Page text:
METHODS is a European Union-sponsored Erasmus Plus project that aims to improve the quality of teaching and learning at universities of partner countries by incorporating technological tools that are consistent with pedagogical best practices and build the capacity of universities to evaluate, develop, and design e-curricula, making them available on an open portal. To achieve this objective, the project has established a national center in both Jordan (at Jordan University) and Palestine (at Birzeit University) to serve as a hub for utilizing best practices in information and communications technology (ICT) in higher education in both countries. These centers facilitate the establishment of diverse clusters that draw from a pool of staff members from all academic disciplines. Education specialists will review the proposed learning material to ensure compatibility with the relevant standards, and multimedia designers will design the interfaces, activities, presentation, layout, and animation included in the e-curricula.
Information technology innovation and entrepreneurship are necessary components of the national, regional, and international educational strategy of universities, but it is difficult for individual universities to shoulder the sole responsibility. Accordingly, a comprehensive approach has been adopted that includes coordination and partnerships among various stakeholders and national authorities. The project’s main goal is to raise the competencies of individual learners, enabling them to become active members of the knowledge society by enhancing the learning process of students and allowing them to acquire twenty-first-century competencies as autonomous and active learners. In addition, it will improve the quality of teaching at local universities.
METHODS strives to transfer knowledge and apply best practices within collective intelligence. Member institutions include universities from Jordan, Palestine, the United Kingdom, Spain, Bulgaria, and Denmark.
METHODS strengthens entrepreneurship education across the region by using blended learning, flipped classrooms, e-learning pedagogies (E-class), online learning, and massive open online courses (MOOCS). It will shift from teacher-centered to student centered approaches, employ competency-based, problem-based, product-based, and project-based learning, integrate entrepreneurship into curricula, and foster cooperation between universities and policy makers in order to establish a common agenda for change. The program will assist universities in formulating adequate policies and procedures and in adopting frameworks and best practices to encourage ICT innovation and develop students’ entrepreneurship mindsets. Furthermore, it will facilitate a dialogue between universities in order to create a clear vision and agreed-upon national standardization as part of globalization and internationalization efforts.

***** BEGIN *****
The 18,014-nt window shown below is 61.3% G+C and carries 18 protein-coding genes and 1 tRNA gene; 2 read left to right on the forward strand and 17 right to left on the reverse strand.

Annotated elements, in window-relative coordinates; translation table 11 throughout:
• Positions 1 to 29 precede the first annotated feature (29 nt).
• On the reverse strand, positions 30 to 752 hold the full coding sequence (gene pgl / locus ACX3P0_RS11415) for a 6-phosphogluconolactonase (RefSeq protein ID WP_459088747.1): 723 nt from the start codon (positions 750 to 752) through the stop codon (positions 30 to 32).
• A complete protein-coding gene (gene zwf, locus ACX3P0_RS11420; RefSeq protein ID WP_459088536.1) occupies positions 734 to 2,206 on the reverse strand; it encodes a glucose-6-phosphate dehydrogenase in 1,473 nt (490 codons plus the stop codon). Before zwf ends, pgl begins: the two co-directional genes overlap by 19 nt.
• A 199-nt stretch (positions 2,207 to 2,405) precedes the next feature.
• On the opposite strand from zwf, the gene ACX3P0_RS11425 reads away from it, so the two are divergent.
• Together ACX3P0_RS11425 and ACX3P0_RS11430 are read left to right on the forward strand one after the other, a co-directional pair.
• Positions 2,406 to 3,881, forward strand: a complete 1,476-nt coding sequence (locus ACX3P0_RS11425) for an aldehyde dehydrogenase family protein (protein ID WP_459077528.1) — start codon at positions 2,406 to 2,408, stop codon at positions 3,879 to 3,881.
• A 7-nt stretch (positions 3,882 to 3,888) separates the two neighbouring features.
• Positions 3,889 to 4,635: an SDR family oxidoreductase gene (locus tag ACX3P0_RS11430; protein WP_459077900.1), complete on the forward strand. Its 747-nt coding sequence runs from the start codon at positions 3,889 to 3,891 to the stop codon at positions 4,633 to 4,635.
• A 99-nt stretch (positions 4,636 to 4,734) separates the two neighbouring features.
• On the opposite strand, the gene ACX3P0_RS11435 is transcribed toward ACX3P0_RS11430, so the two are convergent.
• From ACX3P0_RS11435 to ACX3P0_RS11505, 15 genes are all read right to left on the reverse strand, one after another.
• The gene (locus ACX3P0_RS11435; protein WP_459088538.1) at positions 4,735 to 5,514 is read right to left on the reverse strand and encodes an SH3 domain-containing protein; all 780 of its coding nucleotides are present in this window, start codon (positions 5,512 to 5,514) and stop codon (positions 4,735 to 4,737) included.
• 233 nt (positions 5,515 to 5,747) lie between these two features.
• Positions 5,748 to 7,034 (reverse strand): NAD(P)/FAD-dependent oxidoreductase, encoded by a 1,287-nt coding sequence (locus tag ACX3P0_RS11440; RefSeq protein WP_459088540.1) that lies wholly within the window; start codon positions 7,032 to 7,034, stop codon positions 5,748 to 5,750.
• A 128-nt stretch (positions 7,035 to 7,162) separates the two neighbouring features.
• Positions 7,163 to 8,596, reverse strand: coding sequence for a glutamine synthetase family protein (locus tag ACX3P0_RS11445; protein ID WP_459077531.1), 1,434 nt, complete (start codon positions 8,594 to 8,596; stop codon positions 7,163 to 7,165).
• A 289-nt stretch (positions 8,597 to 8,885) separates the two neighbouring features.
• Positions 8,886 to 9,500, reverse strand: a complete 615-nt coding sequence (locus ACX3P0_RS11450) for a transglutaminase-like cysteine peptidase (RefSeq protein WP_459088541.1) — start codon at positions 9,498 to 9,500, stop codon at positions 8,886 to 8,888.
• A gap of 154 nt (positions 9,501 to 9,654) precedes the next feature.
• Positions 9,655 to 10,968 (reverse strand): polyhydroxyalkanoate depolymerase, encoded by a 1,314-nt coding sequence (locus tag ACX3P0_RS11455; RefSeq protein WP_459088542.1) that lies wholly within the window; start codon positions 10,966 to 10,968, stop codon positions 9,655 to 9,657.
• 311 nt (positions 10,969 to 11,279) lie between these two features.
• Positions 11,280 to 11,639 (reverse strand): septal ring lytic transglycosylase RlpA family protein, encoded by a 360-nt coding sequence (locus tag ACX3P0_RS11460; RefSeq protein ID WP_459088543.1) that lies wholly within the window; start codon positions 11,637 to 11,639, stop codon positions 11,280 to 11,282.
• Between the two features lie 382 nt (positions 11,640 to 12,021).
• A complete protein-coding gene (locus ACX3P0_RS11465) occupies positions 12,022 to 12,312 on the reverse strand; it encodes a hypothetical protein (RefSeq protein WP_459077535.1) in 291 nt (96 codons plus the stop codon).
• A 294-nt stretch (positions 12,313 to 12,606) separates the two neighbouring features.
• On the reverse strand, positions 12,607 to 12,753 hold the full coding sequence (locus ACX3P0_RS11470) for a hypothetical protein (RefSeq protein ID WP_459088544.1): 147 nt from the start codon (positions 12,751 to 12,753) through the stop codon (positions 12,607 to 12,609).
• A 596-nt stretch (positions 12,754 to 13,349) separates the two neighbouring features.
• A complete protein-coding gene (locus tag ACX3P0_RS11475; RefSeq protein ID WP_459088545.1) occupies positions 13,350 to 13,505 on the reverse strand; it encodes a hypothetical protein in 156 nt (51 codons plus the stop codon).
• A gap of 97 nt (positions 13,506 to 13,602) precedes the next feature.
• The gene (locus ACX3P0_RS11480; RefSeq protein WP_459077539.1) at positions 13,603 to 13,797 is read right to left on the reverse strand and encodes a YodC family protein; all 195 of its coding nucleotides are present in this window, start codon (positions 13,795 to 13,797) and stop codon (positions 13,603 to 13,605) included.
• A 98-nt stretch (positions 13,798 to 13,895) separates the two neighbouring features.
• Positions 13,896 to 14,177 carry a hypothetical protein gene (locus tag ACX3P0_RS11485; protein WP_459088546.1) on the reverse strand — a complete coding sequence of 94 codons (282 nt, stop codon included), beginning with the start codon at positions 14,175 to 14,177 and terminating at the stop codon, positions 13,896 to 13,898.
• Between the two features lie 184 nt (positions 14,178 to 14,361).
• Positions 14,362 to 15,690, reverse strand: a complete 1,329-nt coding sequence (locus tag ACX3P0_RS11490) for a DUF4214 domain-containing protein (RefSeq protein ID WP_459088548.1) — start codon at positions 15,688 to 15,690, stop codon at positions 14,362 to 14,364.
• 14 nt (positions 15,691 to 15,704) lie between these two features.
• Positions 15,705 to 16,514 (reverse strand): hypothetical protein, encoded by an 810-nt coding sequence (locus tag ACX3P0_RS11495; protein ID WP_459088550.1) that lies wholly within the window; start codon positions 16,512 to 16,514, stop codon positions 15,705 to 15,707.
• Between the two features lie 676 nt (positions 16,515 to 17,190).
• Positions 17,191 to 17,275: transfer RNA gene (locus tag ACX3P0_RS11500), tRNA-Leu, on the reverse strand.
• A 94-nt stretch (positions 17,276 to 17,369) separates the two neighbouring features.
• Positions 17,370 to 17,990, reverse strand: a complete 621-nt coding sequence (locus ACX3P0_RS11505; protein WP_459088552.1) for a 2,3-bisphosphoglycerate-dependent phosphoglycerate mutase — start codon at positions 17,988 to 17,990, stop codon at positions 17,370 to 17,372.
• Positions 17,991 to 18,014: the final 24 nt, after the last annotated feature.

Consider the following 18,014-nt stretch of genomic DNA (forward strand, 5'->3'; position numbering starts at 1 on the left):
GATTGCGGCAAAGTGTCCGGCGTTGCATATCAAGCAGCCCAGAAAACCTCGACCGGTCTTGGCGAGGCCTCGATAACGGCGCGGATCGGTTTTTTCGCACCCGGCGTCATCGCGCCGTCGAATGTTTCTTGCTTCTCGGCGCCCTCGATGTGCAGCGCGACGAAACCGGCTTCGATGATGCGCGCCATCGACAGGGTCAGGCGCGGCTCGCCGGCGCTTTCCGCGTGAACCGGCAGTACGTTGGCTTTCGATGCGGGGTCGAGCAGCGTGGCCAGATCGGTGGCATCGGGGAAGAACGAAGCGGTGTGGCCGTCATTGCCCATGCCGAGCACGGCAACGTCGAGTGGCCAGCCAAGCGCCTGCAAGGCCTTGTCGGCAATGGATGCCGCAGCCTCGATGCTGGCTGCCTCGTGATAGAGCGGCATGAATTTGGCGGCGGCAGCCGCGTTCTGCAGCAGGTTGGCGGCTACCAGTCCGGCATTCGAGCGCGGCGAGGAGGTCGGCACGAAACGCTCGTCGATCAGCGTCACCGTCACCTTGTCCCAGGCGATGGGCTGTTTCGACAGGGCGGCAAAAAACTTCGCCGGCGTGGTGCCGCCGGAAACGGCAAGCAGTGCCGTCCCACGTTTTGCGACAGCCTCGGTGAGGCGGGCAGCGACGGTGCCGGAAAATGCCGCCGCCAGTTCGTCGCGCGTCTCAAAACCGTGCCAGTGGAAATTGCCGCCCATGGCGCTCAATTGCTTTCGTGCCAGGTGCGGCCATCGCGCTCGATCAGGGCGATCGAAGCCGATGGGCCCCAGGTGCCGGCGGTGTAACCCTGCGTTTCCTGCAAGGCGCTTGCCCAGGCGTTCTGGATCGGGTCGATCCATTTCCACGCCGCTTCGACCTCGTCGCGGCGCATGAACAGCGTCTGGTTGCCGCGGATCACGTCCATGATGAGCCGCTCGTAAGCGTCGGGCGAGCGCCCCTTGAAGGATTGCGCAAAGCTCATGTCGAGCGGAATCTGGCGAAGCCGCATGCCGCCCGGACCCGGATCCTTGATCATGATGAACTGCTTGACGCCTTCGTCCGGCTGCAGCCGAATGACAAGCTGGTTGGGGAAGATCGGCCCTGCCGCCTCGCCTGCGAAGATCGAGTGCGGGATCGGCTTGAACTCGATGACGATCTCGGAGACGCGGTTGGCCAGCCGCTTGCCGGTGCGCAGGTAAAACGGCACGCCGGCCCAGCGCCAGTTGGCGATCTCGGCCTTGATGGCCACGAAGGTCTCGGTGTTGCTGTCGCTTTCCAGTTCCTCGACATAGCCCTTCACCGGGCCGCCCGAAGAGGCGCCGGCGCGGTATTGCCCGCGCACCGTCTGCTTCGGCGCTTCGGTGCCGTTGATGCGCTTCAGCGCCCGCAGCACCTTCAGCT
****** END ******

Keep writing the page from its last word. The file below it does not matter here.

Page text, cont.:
Globalization poses new challenges to Palestinian universities, and these challenges are augmented by the special Palestinian condition. Living under occupation reduces the possibility of advancing education, especially as international experts and scholars are increasingly subject to travel restrictions and are denied access to the State of Palestine – affecting the socio-economic and education sectors in Palestine and therefore employment rates, particularly among youth.
In a setting where the unemployment rate is one of the highest in the world, the role of universities in fostering the use of ICT innovation and entrepreneurship becomes imperative. Applying technology in Palestinian classrooms qualifies students to become global academic citizens. They gain a broader understanding of policies, systems, and best practices in their domain of specialty, which increases opportunities for professionalism and career development while also serving the institutions, as it facilitates accreditation of courses they present internationally. Consequently, Palestinian universities may receive higher quality academics, an advantage that, in turn, will contribute positively to the Palestinian economy.
Palestinian universities are able to generate and apply knowledge to development challenges and thus play a central role in creating employment and generating income through methods such as the smart use of technology, the teaching of entrepreneurship, and the fostering of soft-skills development. Equipping and qualifying our undergraduate, graduate, and postgraduate students for smoother enrollment in the labor market, both locally and internationally, will lead to increased economic growth. We must embrace this great opportunity to start sharing knowledge and bridging experience, and include training courses, workshops, and exchange opportunities for our students in order to overcome the obstacles that the occupation puts up to hinder the process of bridging academic development with labor market needs and demands in Palestine.